Spiver W. Gordon presents certificate to Rev. John Kennard, Guest Speaker at the 49th anniversary program. Several of the program participants joined them at the podium.
On Saturday, July 28, 2018, about 50 residents of Greene County, met at the Morrow-Brown Community Center in Branch Heights to celebrate the 49th anniversary of the July 29, 1969 Special Election. This election resulted in a victory for four African-American candidates for the Greene County Commission and two for the Board of Education, which meant Black control of county government for the first time since Reconstruction. The Special Election of 1969 was ordered by the U. S. Supreme Court in a case brought by Greene County indicating that local officials had deliberately left Black candidates supported by the National Democratic Party (NDPA) off the 1968 ballot. In the 1970 election, William M. Branch was elected Probate Judge and Thomas Gilmore was elected Sheriff of Greene County completing a sweep of almost all public offices in the county. The Greene County Special Election of 1969 was heralded as a great victory for the Voting Rights Act of 1965 in an Alabama Black Belt county that contributed marchers to the ‘Bloody Sunday’ and subsequent marches in Selma. A New York Times headline on July 30, 1969 proclaimed: Election of 6 Alabama Negroes hailed as ‘Giant Political Step’. The Alabama Civil Rights Museum under the leadership of Spiver W. Gordon sponsored Saturday’s program, which included a display of photos, and programs from the museum’s collection. Rev. John Kennard was the Guest Speaker. Levi Morrow Jr. spoke about the origins and planning that went into the construction of Branch Heights. District 1 Commissioner Lester Brown and others made remarks to commemorate the occasion.
“This is not only a celebration and commemoration of the past but a continuation of the movement and a statement of the struggle for racial, social, political and economic justice that still face us,” said Faya Rose Toure on Sunday at the pre-march rally on the steps of Browns Chapel Church in Selma, Alabama.
There were 40 events during the March 3-7 weekend that comprise the Bridge Crossing Jubilee in Selma, to commemorate the 51st anniversary of the marches on Bloody Sunday and subsequent marches in 1965 which led to the passage of the Voting Rights Act.There was a Saturday breakfast to honor footsoldiers of the movement, a parade, a beauty pageant, a Sunday Unity Breakfast, Freedom Flame Banquet, golf tournament, numerous workshops and presentations on history and current struggles. At the Unity Breakfast, Congresswomen Terri Sewell presented a replica of the Footsoldiers Gold Medal, recently awarded by Congress to participants in the 1965 marches, to Hank and Faya Rose Sanders. The Sanders have developed the Bridge Crossing Jubilee and Museum over the past three decades to help people to understand the history of the voting rights struggle in America and continue to work to preserve these basic democratic rights for all people. They said they would place the medal on exhibit in the National Voting Rights Museum in Selma.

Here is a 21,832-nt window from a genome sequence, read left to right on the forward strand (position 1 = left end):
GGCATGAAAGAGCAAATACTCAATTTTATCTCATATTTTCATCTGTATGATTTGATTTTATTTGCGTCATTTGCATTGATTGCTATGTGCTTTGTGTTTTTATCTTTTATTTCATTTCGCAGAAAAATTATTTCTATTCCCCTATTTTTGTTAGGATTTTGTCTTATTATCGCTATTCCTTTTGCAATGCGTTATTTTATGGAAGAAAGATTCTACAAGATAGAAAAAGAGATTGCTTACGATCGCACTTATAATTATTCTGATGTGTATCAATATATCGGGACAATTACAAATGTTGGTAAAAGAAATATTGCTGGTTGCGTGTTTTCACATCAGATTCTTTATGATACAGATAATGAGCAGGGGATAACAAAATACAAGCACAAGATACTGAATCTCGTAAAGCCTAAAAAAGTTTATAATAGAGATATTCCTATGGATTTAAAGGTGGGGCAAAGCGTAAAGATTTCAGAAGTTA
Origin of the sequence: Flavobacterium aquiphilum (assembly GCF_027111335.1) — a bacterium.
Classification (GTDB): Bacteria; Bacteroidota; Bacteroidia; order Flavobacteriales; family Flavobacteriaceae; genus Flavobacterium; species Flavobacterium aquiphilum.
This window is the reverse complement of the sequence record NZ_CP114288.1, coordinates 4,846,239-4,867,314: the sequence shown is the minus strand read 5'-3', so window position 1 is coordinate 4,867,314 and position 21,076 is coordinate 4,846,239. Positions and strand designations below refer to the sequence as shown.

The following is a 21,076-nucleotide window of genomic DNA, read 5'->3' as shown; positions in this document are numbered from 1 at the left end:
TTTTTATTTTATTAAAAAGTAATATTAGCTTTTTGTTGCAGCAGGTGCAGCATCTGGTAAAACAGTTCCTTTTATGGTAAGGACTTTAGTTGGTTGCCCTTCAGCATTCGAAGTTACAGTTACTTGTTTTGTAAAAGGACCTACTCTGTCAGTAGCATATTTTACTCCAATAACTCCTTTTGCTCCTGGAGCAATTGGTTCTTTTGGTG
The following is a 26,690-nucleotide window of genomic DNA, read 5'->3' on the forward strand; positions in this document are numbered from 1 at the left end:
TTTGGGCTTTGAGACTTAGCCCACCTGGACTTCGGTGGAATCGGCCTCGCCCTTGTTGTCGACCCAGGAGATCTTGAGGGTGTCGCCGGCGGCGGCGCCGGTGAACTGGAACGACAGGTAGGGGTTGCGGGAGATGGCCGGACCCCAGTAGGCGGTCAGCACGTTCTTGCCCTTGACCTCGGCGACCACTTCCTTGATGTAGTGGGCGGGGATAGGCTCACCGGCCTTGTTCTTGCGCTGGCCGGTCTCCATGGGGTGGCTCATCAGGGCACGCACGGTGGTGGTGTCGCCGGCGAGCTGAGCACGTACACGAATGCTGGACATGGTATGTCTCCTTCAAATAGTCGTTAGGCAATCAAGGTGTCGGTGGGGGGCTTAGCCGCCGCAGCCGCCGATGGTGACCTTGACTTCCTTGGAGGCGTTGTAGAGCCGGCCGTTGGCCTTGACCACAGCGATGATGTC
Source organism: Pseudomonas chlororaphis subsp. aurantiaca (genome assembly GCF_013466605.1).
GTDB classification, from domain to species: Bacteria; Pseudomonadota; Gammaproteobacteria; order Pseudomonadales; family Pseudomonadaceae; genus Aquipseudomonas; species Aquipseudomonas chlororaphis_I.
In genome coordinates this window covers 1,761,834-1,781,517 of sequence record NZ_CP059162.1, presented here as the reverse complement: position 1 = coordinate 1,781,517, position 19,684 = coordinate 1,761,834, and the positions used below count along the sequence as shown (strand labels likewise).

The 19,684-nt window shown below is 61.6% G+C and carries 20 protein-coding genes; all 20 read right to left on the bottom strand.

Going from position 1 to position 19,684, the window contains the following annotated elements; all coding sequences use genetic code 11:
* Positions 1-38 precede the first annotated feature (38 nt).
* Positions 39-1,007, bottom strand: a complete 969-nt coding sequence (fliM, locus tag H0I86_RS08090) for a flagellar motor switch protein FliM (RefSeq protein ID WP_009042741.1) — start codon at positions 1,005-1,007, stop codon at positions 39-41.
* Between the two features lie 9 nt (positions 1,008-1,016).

Congressman James Clyburn of South Carolina was the keynote speaker at the Unity Breakfast. Clyburn said, “If we fail to learn the lessons of history, then they will repeat. We are seeing some similarities now in our Presidential election to the elections in Germany in 1932, when a demagogue was first elected to office and then became a fascist dictator.”
“Things that happened before can happen again. Things do not happen in a linear fashion. They go one way and then swing back another way. The people must be ready to intervene and participate in the process.
“Last year, we were here with a bi-partisan group of 100 Congress people and the President for the Fiftieth Anniversary but the Voting Rights Advancement Act has not had a hearing and not moved one inch since last year. People will show up for the celebration but not the work,” said Clyburn.
He urged the audience especially young people, not to give up. “Most of us have a resume which lists only the things that went right – not the times that things didn’t go as planned.
I ran for Congress, three times and lost. I did not win until the fourth time. Many people said three strikes and you’re out, but those are baseball rules. There are no numerical limits on trying in life,” said Clyburn.
The names of many young Black people killed by police in the past year came up as rallying calls for actions at various times during the weekend. The case of Gregory Gunn who was shot five times, last month, by police in Montgomery was mentioned in the criminal justice workshops. Rev. Kenneth Glascow of The Ordinary People’s Organization (TOPS) introduced the mothers of Christopher Jerome Thomas of Dothan, Alabama and Cameron Massey of Eufala, Alabama. Glascow led a “backwards march” across the bridge, before the larger march, to call attention to the inequities in the justice system and the unresolved pending cases of police violence and misconduct toward Black people.
In a Saturday workshop at the Center for Non-violence, Truth and Reconciliation, the speaker was Bryant Stevenson of the Equal Justice Initiative. He spoke about his life experience of working to represent and exonerate prisoners on death row in Alabama. He equated the current killing of young Black men with the prior era of lynching in the South between Reconstruction and the end of World War II. He said over 400 Black people were lynched around the South. His organization is in the process of placing historical markers at the places where these lynchings occurred.
On Sunday afternoon about 10,000 marchers, including a large contingent of members from Alabama Masonic Lodges and their auxiliaries participated in the reenactment march from Browns Chapel Church through Selma and across the Edmund Pettus Bridge. A post march rally was held in the Memorial Park on the east side of the bridge.